Aging vehicles, technology affecting response times for Tucson police

Aging vehicles, technology affecting response times for Tucson police
(Source: Tucson News Now)
(Source: Tucson News Now)

TUCSON, AZ (Tucson News Now) - Aging cars and outdated computers are affecting how patrol officers operate out in the field in Tucson.

Police said while they have strong safety measures in place to repair and maintain the cars, the aging fleet means more money going into maintenance, when it could be much more cost effective just to get a new vehicle.

In a full garage, the vehicle with the highest mileage was a police van that had more than 200,000 miles. Lt. Tim Gilder, the Administrative Resources section commander and IT deployer for the Tucson Police Department, said the van is still in use.

There are many cars with more than 100,000 miles logged. Gilder said in patrol specifically, they had 72 cars on the road that were at least 10 years or older.

Another concern was outdated computers and aging servers that were slowing down the programs officers used in their patrol cars. Sgt. Jobe Dickinson said while it did not happen too often, he had been out working the beat several times when the server crashed.

"There's a lot of crashing and re-booting," Dickson said. "It means dispatchers are then working off cards, handwriting stuff and then relaying that information out to officers in the field, who are also handwriting as well."

That could slow down officers as they try to work fast and get to the next emergency.

"One, you're trying to get to priority calls to make sure you don't miss anything, but two you can't do your paperwork," Dickson said. "So you make an arrest, all our stuff is paperless now, we have electronic printers, we have computerized ports, all that has to wait until the system is back up."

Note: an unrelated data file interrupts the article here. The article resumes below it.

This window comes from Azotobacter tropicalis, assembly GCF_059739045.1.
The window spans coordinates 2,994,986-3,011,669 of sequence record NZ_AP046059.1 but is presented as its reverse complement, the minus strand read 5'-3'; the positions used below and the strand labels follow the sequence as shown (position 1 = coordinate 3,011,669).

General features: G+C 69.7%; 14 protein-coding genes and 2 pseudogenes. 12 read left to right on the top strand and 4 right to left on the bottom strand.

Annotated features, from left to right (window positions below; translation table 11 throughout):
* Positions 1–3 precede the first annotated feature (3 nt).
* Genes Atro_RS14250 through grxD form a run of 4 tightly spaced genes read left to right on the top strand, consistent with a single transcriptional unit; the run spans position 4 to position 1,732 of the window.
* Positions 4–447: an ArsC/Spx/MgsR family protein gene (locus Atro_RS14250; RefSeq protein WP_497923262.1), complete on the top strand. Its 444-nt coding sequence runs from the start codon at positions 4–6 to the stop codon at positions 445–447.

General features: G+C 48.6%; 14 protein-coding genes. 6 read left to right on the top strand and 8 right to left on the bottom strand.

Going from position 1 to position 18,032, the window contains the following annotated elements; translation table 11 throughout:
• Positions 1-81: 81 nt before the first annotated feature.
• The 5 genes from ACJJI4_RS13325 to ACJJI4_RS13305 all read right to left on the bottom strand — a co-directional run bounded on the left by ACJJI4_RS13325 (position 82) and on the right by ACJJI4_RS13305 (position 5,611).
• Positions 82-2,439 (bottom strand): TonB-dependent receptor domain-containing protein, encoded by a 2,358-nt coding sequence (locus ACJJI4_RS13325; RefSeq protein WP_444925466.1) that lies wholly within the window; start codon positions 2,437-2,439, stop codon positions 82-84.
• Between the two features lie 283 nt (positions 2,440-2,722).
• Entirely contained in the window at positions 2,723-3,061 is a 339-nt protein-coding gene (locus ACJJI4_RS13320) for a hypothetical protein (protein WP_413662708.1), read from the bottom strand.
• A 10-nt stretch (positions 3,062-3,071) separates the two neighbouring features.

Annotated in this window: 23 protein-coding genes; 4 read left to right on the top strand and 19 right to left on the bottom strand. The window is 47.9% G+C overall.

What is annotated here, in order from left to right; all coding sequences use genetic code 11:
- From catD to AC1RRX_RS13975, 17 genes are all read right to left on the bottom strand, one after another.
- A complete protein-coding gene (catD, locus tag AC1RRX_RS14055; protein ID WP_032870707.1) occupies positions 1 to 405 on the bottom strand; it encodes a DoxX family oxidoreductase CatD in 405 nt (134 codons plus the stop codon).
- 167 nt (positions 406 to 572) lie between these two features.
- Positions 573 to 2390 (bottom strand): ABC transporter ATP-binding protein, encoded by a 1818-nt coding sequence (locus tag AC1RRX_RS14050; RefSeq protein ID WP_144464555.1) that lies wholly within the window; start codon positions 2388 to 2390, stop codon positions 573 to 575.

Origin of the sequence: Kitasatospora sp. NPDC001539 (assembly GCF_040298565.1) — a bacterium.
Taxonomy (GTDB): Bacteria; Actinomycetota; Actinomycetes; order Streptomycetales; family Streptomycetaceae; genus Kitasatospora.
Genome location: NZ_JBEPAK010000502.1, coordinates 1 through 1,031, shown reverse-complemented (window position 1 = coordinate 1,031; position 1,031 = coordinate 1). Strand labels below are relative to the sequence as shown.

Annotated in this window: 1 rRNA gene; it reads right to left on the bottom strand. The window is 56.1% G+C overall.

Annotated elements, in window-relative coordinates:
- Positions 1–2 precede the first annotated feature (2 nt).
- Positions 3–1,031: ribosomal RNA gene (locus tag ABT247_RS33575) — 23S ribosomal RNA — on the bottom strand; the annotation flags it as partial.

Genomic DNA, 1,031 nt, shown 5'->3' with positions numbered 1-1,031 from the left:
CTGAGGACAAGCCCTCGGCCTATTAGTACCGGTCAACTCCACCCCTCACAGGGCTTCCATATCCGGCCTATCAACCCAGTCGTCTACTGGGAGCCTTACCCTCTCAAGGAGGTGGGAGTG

He added that it could put an officer behind two to three days.

Gilder added that safety is a priority, but there was not much the department could do, as they don't have the budget to replace the aging fleet.

They have put cars out of service, but in most cases they repair them and try to get them back out on the street.

"Obviously the budgetary constraints are our biggest constraints right now," Gilder said. "In policing, the cars aren't driven like a typical commuter car that would be driven on a daily basis. Police cars are driven at high speeds because they have to respond to emergency situations."

Gilder said since 2013, the department had been able to buy 59 new patrol cars through city and gr ant funding.

"In a perfect world what I'd like to see is us on a five-year replacement plan," Gilder said.

He said the five-year replacement plan went out the window in 2008, after the economy crashed. Now they replace cars when they got the funds.

The police department has about 900 cars in its fleet.

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